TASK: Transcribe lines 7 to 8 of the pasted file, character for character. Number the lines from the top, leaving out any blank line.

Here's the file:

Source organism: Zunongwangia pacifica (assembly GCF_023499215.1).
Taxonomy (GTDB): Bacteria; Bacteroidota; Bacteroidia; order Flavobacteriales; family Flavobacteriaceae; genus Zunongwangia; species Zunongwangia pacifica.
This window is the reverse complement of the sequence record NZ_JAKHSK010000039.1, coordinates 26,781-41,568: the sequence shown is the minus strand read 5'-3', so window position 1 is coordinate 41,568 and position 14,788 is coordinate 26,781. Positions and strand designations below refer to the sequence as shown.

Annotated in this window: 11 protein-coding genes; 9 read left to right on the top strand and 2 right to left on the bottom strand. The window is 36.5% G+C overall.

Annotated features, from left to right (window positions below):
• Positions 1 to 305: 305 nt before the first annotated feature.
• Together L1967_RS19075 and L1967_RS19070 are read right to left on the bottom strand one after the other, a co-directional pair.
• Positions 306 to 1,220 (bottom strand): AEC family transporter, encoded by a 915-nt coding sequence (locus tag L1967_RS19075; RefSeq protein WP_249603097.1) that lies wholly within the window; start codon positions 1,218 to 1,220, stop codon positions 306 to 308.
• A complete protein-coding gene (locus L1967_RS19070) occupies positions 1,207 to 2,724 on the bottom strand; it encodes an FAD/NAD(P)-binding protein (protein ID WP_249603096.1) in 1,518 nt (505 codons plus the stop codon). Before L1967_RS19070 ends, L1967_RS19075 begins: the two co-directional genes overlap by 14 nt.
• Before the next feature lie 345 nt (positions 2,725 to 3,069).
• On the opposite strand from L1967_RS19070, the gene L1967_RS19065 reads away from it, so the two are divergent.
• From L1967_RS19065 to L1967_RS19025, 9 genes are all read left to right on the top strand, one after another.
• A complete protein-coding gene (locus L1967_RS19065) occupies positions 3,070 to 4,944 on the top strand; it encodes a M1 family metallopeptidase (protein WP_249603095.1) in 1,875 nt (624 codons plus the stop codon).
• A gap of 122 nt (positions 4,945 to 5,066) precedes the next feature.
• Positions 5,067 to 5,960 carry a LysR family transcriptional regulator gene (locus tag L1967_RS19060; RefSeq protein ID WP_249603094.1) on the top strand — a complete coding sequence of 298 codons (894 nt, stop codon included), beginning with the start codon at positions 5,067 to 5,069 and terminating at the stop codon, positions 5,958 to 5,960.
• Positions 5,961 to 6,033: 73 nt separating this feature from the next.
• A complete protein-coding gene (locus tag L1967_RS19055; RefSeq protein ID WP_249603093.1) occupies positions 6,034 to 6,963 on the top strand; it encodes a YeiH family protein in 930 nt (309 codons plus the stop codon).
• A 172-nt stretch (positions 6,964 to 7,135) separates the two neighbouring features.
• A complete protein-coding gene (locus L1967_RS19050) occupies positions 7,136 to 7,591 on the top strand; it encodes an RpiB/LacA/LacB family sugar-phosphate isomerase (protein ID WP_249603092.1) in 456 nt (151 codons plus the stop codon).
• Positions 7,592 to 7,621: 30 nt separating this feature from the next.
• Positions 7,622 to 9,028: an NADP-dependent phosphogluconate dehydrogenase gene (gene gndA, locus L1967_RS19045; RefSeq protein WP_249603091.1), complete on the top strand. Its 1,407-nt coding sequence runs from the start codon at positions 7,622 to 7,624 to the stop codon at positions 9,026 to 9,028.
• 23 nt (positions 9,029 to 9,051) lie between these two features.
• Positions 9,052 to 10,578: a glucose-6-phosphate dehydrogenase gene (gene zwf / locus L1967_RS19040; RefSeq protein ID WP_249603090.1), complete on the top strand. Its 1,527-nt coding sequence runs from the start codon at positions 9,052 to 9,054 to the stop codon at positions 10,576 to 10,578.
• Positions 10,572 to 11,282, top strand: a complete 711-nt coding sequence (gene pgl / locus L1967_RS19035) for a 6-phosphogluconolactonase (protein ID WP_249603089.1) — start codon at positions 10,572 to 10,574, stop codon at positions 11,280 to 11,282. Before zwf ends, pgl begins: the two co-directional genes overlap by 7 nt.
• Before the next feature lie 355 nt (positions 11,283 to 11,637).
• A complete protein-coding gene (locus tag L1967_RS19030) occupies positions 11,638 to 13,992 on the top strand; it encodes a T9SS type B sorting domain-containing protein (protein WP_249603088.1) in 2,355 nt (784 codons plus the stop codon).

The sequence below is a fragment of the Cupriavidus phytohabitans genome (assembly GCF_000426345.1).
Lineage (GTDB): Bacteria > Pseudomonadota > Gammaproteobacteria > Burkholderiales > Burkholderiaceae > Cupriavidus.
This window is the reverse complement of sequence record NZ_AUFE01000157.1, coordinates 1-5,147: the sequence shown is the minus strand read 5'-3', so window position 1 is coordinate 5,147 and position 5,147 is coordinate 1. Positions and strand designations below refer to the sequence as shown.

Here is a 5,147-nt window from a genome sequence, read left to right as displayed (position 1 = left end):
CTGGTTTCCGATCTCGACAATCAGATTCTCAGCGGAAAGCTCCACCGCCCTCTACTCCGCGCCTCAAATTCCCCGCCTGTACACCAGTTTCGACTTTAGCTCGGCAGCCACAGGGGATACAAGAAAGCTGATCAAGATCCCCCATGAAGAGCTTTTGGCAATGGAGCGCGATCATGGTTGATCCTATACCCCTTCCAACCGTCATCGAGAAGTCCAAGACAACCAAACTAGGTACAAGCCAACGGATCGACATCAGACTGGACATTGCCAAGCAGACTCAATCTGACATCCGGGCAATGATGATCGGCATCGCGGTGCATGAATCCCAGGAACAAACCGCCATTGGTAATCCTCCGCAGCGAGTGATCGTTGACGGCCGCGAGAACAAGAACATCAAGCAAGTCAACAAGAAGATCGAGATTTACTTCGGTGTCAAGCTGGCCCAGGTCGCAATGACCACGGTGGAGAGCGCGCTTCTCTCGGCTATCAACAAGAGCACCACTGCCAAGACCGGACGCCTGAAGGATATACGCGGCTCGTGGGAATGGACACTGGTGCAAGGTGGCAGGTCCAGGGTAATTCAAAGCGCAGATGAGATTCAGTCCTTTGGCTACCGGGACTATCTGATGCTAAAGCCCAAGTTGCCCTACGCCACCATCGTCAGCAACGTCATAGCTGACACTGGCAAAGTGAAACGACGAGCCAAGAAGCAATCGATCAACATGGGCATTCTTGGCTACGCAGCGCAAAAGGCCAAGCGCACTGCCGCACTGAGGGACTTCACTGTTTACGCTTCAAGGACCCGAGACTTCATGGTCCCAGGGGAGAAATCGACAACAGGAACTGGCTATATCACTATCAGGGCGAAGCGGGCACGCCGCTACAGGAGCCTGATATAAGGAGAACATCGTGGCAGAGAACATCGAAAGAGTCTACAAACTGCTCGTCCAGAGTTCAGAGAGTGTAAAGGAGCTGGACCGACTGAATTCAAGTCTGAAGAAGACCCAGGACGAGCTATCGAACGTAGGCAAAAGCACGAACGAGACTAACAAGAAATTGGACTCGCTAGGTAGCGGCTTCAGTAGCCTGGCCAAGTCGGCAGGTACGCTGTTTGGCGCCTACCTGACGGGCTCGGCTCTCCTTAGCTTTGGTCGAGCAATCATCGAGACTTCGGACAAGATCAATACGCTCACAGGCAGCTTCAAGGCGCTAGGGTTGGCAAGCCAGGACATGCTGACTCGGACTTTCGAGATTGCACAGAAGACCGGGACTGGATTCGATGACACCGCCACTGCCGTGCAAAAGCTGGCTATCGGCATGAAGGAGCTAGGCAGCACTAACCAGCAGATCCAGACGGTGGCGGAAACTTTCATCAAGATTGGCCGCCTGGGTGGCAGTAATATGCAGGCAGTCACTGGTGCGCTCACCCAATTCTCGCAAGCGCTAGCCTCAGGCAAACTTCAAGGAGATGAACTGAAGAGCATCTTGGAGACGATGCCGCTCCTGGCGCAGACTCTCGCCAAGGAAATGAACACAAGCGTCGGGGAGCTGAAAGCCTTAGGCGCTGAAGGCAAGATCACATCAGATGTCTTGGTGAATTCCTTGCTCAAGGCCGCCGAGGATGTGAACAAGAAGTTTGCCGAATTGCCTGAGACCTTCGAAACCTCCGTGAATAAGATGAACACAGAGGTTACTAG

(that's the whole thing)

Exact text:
• Together L1967_RS19075 and L1967_RS19070 are read right to left on the bottom strand one after the other, a co-directional pair.
• Positions 306 to 1,220 (bottom strand): AEC family transporter, encoded by a 915-nt coding sequence (locus tag L1967_RS19075; RefSeq protein WP_249603097.1) that lies wholly within the window; start codon positions 1,218 to 1,220, stop codon positions 306 to 308.